OK, volunteers don’t get paychecks, right? Wrong! Here’s a “paycheck” that tops any dollar amount you could possibly imagine…

Dear Andy,

I’ve been reading your column for several months now, and have to write to thank you. My oldest son was involved in a troop that, plain and simply, wasn’t doing Scouting. Had I not been reading your column, I don’t know that our family would have realized how far his troop was missing the mark. After a couple of phone calls to the Scoutmaster, we realized that the problems were deep, and not likely to change. We asked around at the next roundtable, and found a troop in a neighboring town that was “doing Scouting” and made the switch.

Our son had been involved in the previous troop for well over a year, and hadn’t even been signed off for even his Scout badge. (Not for lack of trying, but when he’d approach the Scoutmaster or assistant, they’d would brush him off, and tell him they didn’t have time for him, and when they finally gave him some time, he stumbled while saying the Scout Oath or Law, so they “failed” him and told him he’d have to try again some other time.) Since joining the new troop just over two months ago, he’s progressed through Scout, Tenderfoot, and Second Class, and is well on his way to finishing First Class soon.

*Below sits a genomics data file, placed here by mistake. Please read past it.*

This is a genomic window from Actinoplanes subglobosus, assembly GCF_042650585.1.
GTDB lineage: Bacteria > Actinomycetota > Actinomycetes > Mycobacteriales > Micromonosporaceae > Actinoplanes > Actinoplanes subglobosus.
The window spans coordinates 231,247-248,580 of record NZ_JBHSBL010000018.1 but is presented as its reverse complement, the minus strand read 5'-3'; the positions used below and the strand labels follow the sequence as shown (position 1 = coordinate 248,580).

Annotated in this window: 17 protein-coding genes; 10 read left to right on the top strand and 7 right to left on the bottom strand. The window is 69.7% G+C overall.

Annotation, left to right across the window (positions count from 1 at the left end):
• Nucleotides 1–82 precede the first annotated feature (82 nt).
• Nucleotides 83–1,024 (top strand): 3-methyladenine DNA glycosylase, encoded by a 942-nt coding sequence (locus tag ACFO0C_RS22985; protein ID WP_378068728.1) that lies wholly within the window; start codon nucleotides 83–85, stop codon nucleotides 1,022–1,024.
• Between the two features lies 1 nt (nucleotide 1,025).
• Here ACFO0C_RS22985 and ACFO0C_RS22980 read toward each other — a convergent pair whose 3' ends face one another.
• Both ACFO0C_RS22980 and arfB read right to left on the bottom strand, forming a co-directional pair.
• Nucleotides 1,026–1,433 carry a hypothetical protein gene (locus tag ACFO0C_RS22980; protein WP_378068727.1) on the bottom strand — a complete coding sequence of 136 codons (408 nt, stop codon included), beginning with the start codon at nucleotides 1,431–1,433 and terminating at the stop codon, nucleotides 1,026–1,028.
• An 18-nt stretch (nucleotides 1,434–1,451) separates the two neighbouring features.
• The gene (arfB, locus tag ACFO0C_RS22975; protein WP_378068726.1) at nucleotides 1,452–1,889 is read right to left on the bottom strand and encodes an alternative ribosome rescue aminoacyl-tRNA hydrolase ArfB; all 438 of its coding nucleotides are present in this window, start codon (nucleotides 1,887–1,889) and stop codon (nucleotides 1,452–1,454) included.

Thank you for the encouragement that our son is not “married” to that troop and to “vote with his feet.” His Scouting experience has changed for the better, and now he’s excited about Scouts again! (Dawn Gilmore, Scenic Trails Council, MI)

Happy Scouting!



Got a question? Have an idea? Send it to (Please include your POSITION and COUNCIL NAME or TOWN & STATE)(June 21, 2009 – Copyright © Andy McCommish 2009)

Letters to AskAndy may be published at the discretion of the columnist and the editor. If you prefer to have your name or affiliation withheld from publication, please advise in your letter..


About AskAndy

Andy is a Board Member of the U.S. Scouting Service Project, Inc.

Andy has just received notification by his council Scout Executive that he is to be recognized as a National Distinguished Eagle Scout. He is currently serving as a Unit Commissioner and his council's International Representative. He has previously served in a number of other Scouting roles including Assistant Council Commissioner, Cubmaster, Scoutmaster, Den Leader, and--as a Scout--Patrol Leader, Senior Patrol Leader, and Junior Assistant Scoutmaster. His awards include: Kashafa Iraqi Scouting Service Award, Distinguished Commissioner, Doctor of Commissioner Science, International Scouter Award, District Award of Merit (2), Scoutmaster Award of Merit, Scouter's Key (3), Daniel Carter Beard Masonic Scouter Award, Cliff Dochterman Rotarian Scouter Award, James E. West Fellow (2), Wood Badge & Sea Badge, and Eagle Scout & Explorer Silver Award.